I am just leaving Washington DC after spending three days here for the National Geographic “Call of Everest” event.  I presented to a sold out crowd on Monday night along with Mark Jenkins, Conrad Anker, and Alton Byers. We each spoke on very different topics. Mark discussed the history of climbing on the mountain and the onset and impacts of commercial guiding in the 90s. I discussed my personal experiences with climbing Everest, what it meant to me, and my opinion on its significance to my generation and those of the future. Conrad spoke on the Sherpa culture, emphasizing their desire to maintain and improve education systems in the Khumbu Valley, their role in Himalayan climbing, and how organizations such as his Khumbu Climbing Center are trying to raise the safety standards among high altitude Nepali workers in the region. Alton is a naturalist who has researched the environmental impacts of climate change and globalization on the world’s highest civilizations. His presentation was an honest look into how the Khumbu Valley has changed, for better and worse. In all of our presentations, the problems associated with Everest and Khumbu region in general were addressed, as well as what is already being done to help and possible solutions to further remedy those issues in order to preserve and protect that fragile and beautiful place for the future.

It was a well-received presentation, and the feedback we heard was that it was constructive, powerful, and well-rounded; all compliments I was so pleased to hear in light of the recent events on the mountain and all the negativity that has been generated both within the climbing community and outside of it. In all honesty, I was seriously dreading the last few days talking about Everest.  I read all of the opinion pieces and articles on the Internet, looked at the comments, some of which are horribly insulting and disrespectful, and felt truly sad and even a little ashamed.  Many of those posts were written by members of my own community, and it hurt to see how passionately negative they were about something I was proud of achieving. Or was I?  This past week prior to speaking at National Geographic I couldn’t tell you how I felt about any of it.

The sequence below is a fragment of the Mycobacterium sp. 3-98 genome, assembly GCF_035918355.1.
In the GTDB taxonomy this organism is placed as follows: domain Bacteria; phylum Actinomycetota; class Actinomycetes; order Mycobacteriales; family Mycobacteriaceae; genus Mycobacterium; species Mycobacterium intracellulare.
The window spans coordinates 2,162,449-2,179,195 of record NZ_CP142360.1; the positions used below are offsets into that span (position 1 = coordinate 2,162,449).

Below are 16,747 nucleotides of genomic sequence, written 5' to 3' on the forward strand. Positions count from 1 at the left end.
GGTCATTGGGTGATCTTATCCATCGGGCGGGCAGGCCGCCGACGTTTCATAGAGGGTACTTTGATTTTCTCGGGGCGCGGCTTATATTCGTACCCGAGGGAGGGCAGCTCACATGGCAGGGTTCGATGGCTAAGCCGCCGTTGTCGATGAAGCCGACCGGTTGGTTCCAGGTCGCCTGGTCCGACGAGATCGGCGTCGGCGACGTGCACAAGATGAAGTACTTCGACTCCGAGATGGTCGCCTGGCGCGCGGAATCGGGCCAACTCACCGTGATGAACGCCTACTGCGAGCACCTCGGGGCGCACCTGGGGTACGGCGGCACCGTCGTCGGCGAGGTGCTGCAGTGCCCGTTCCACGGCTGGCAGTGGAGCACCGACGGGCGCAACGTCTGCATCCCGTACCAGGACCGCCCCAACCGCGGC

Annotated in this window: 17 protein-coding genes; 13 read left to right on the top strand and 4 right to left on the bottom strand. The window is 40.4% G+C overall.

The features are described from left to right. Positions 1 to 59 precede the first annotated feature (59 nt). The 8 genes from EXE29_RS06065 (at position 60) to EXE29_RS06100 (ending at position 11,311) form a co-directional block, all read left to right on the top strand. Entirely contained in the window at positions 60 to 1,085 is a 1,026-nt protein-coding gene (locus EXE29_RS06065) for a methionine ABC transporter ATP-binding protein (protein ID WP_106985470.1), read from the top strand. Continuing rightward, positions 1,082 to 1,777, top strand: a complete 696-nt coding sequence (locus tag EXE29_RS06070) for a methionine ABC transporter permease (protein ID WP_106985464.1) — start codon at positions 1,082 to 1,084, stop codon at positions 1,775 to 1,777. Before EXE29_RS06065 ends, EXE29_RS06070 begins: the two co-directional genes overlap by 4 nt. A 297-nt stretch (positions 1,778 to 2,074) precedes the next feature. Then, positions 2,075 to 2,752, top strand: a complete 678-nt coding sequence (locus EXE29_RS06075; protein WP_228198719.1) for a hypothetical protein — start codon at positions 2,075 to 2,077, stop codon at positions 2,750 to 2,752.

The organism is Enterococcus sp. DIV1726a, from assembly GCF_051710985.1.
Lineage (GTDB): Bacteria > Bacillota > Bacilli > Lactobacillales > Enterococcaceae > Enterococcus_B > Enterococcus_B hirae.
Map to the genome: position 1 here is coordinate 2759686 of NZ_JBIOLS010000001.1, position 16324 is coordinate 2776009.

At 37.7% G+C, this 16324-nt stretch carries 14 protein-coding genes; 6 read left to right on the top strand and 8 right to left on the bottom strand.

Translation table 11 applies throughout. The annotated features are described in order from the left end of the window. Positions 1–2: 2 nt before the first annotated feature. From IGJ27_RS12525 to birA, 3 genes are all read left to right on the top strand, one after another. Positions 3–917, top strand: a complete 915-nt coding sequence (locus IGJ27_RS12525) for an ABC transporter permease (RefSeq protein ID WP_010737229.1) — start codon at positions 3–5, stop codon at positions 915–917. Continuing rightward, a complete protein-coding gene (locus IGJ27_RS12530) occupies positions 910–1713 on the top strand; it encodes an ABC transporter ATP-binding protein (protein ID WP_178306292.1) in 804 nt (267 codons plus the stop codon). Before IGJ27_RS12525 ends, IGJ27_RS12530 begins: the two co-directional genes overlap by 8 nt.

I was so bummed that I called Adrian to vent. Ironically, he happened to be resting Camp 2 on Everest at the time.  He’s a mountain guide and has been guiding in the Himalaya for 17 years, and the last 5 seasons on Everest. I told him I was confused about how I really felt and that I wasn’t sure how I was going to talk about it.  “Why so upset Em??? Just tell your story.  For the most part, It’s an amazing thing. I truly believe that.”  I understood his perspective. Guiding people in the mountains and sharing his passion for climbing and adventure is something he loves and believes in, but it left me thinking: what do I believe in? And why?